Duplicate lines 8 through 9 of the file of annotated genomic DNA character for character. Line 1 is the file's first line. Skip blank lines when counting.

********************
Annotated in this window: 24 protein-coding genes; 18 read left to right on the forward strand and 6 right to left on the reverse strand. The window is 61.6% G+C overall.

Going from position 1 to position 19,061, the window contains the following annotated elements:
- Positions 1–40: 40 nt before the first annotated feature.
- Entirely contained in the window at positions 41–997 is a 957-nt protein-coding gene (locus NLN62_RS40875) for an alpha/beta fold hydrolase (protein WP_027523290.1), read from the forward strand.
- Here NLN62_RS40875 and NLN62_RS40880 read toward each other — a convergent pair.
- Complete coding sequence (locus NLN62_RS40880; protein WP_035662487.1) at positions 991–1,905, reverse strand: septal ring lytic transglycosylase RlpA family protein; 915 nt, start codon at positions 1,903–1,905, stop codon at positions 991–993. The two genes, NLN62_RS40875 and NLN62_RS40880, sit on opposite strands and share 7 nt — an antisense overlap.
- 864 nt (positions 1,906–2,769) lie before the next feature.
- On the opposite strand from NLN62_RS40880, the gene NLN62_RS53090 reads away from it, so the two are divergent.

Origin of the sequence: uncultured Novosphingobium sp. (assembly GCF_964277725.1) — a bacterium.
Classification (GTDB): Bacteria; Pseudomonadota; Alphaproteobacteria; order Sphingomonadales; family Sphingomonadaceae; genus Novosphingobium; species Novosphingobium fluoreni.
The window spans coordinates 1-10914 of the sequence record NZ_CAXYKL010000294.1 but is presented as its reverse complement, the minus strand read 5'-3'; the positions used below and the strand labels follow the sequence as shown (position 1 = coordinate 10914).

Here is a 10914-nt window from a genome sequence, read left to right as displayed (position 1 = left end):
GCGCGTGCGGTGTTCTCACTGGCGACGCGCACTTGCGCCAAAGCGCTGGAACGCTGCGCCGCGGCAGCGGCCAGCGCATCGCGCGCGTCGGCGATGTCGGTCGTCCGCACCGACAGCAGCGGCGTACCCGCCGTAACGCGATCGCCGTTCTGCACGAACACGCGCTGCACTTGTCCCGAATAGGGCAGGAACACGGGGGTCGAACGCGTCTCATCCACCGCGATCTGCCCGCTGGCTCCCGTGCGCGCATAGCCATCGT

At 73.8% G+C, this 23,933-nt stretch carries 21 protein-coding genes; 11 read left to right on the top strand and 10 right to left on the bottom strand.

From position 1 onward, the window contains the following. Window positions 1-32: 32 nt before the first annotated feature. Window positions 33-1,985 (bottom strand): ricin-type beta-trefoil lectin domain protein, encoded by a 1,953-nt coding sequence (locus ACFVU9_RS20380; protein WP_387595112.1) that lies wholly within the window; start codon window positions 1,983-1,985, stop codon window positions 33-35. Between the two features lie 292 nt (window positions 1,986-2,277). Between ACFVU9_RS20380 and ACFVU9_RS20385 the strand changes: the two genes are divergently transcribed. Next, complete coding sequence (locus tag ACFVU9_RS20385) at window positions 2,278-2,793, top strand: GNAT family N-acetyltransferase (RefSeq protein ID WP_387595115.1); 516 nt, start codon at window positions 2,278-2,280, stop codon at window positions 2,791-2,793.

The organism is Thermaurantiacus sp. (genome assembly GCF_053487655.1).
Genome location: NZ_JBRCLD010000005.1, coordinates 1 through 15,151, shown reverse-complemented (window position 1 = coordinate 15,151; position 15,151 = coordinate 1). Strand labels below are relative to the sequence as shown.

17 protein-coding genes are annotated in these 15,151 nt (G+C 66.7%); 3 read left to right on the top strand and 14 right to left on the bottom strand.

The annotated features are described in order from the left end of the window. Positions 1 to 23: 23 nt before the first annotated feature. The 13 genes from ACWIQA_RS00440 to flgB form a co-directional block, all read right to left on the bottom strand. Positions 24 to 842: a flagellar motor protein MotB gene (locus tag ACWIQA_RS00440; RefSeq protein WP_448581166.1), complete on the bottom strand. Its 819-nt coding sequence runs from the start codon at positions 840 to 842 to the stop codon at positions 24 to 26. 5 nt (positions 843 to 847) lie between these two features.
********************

- On the opposite strand from NLN62_RS40880, the gene NLN62_RS53090 reads away from it, so the two are divergent.

Origin of the sequence: uncultured Novosphingobium sp. (assembly GCF_964277725.1) — a bacterium.